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Better to never have been born? A look at wrongful life litigation

By Sherry F. Colb
FindLaw Columnist
Special to CNN.com


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(FindLaw) -- In the Brave New World of reproductive technology, the possibilities are endless. But when mistakes are made, things can go terribly wrong. That is what happened in the case of Josephine and Gerard Paretta.

The couple visited a fertility treatment center to pursue in vitro fertilization with an egg donor. Unbeknownst to the Parettas, however, their chosen egg donor was a carrier of cystic fibrosis (CF), a serious genetic disorder for which a patient often requires surgery, medication and intensive care throughout his or her life. Gerard Paretta, the father and sperm donor, turned out to have been a carrier of CF, as well.

In a tragic outcome that perhaps should not have come as a surprise to their doctors, the baby that was conceived and implanted in Josephine Paretta was born with the disease. Her parents named her Theresa.

The Parettas and their child subsequently brought a lawsuit against the doctors for failing to reveal the egg donor's carrier status and for failing to test Mr. Paretta for the CF gene.

The New York trial court held -- in the case of Paretta v. Medical Offices for Human Reproduction -- that the parents could go forward with their negligence suit against the doctor. The court refused, however, to permit the baby's lawsuit to go to trial. This ruling was based on flawed philosophical assumptions about the nature of existence.

An earlier New York decision also was in error

In Becker v. Schwartz, a 1978 decision that did not involve fertility treatments, the New York Court of Appeals -- the highest judicial body in New York -- confronted a related issue. In that case, a mother and father sued their doctors in their child's name, because the doctors had failed to inform them that older pregnant women run a heightened risk of delivering a baby with Down's Syndrome. The doctors also failed to test for the condition during the mother's pregnancy.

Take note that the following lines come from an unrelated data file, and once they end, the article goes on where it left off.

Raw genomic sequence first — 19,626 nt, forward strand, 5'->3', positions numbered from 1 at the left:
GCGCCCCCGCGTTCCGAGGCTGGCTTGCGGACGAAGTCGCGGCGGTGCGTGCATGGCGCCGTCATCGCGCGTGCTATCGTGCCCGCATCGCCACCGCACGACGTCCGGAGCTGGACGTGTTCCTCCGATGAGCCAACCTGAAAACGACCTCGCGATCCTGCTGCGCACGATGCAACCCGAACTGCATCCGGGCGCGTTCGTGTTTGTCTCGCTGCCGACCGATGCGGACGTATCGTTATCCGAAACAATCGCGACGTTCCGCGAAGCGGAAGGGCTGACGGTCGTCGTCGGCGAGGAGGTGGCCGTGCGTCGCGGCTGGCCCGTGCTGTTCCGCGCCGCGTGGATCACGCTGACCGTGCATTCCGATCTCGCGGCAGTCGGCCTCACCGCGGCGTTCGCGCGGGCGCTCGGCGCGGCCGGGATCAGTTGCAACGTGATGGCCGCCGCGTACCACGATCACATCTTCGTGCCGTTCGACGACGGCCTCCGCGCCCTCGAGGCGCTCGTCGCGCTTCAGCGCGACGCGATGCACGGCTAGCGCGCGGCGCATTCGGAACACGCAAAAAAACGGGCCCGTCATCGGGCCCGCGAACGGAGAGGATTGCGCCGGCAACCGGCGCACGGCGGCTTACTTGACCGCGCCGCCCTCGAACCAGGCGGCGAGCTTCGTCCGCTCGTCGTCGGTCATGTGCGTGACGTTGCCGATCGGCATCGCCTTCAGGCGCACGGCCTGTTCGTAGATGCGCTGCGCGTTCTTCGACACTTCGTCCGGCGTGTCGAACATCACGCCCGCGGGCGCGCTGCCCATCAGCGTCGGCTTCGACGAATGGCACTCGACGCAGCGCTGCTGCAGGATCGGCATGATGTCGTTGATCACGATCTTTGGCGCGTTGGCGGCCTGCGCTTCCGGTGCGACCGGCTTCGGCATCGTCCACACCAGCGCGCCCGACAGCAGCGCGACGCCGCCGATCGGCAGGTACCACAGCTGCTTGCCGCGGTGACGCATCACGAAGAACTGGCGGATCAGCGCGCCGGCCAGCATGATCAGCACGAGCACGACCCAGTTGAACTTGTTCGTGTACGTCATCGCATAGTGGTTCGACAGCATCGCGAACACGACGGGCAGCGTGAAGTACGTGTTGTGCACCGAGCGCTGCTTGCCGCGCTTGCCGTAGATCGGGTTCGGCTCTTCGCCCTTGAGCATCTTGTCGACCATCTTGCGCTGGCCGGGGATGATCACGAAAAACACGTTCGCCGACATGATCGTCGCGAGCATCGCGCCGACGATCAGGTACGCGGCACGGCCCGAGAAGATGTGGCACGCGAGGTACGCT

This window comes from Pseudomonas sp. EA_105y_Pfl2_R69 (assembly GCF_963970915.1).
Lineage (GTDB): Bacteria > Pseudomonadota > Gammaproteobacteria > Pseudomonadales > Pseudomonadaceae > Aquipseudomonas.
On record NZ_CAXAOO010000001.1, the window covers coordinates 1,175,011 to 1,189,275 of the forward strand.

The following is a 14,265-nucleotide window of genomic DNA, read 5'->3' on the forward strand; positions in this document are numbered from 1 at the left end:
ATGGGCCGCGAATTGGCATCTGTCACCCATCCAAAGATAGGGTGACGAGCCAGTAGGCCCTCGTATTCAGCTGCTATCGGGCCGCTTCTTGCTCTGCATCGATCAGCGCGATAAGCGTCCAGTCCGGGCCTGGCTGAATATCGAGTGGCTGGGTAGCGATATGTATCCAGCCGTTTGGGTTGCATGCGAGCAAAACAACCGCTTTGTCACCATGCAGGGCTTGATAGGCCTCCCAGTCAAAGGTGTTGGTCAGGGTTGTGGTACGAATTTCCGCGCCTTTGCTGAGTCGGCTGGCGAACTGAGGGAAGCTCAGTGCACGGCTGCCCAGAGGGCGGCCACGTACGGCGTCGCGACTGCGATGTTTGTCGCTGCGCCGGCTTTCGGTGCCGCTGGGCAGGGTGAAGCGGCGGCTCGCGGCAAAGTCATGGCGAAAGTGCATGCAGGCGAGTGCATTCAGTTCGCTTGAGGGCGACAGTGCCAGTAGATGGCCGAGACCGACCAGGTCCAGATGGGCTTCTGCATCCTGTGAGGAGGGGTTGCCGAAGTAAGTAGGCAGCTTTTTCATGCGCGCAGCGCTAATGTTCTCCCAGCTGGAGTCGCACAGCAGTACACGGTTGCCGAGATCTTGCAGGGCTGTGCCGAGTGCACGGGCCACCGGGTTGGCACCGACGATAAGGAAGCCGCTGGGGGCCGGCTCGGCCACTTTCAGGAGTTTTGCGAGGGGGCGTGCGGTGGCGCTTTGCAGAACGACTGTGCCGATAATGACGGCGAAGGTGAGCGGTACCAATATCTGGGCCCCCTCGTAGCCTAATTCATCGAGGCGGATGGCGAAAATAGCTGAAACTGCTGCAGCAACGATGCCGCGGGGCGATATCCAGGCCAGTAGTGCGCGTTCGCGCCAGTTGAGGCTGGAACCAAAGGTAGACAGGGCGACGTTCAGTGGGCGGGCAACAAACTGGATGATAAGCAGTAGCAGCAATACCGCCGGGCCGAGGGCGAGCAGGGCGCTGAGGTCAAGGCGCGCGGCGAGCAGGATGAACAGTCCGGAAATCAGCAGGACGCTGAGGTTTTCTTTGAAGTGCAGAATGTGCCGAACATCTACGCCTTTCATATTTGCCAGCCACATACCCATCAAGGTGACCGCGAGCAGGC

As a result of these failures, the woman did not learn of her child's mental handicap until after the baby was born. The court dismissed the child's complaint, holding that no one has the right to be born free of disease.

In Paretta, the New York court decided that the earlier precedent in Becker disposed of the question whether a child could sue her mother's doctor for wrongful life. The Paretta court said that the same rights should attach to children conceived naturally as attach to children conceived through assisted reproductive techniques.

Both Becker, the earlier precedent, and Paretta, the current case, were wrongly decided.

The morally agonizing nature of wrongful life suits

A wrongful life suit, by definition, raises painful and deeply troubling questions about the value of human life. People bring such suits against their doctors only when they feel that they were harmed in some way because their child was born. Had the doctor done his job properly, the claim goes, this child would not exist. There is no way to avoid entirely the normative implications of such a statement.

The least controversial form of wrongful life litigation occurs when a doctor performs a surgical sterilization or its equivalent, and the couple subsequently conceives and has a child. By suing under those circumstances, the couple indicates that however much they love their child, the doctor obviously failed in surgically preventing conception and should bear some of the cost of that failure. The parents have nothing against their child in particular; they just did not want to have a child.